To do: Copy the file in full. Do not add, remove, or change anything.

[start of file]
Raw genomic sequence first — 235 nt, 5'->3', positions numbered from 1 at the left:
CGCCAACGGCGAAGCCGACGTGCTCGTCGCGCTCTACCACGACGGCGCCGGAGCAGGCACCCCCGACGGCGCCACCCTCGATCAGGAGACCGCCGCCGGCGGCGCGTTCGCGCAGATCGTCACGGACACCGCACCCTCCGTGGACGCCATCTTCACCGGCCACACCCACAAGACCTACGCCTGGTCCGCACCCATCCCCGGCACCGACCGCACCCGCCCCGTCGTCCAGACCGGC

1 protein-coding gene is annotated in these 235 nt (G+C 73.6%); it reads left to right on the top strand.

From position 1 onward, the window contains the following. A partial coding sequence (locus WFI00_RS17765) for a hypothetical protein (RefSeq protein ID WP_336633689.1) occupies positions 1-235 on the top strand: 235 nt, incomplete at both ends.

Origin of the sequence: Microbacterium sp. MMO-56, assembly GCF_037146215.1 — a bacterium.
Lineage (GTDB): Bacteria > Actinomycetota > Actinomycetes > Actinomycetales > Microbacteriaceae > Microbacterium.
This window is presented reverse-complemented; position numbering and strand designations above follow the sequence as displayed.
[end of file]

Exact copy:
Raw genomic sequence first — 235 nt, 5'->3', positions numbered from 1 at the left:
CGCCAACGGCGAAGCCGACGTGCTCGTCGCGCTCTACCACGACGGCGCCGGAGCAGGCACCCCCGACGGCGCCACCCTCGATCAGGAGACCGCCGCCGGCGGCGCGTTCGCGCAGATCGTCACGGACACCGCACCCTCCGTGGACGCCATCTTCACCGGCCACACCCACAAGACCTACGCCTGGTCCGCACCCATCCCCGGCACCGACCGCACCCGCCCCGTCGTCCAGACCGGC

1 protein-coding gene is annotated in these 235 nt (G+C 73.6%); it reads left to right on the top strand.

From position 1 onward, the window contains the following. A partial coding sequence (locus WFI00_RS17765) for a hypothetical protein (RefSeq protein ID WP_336633689.1) occupies positions 1-235 on the top strand: 235 nt, incomplete at both ends.

Origin of the sequence: Microbacterium sp. MMO-56, assembly GCF_037146215.1 — a bacterium.
Lineage (GTDB): Bacteria > Actinomycetota > Actinomycetes > Actinomycetales > Microbacteriaceae > Microbacterium.
This window is presented reverse-complemented; position numbering and strand designations above follow the sequence as displayed.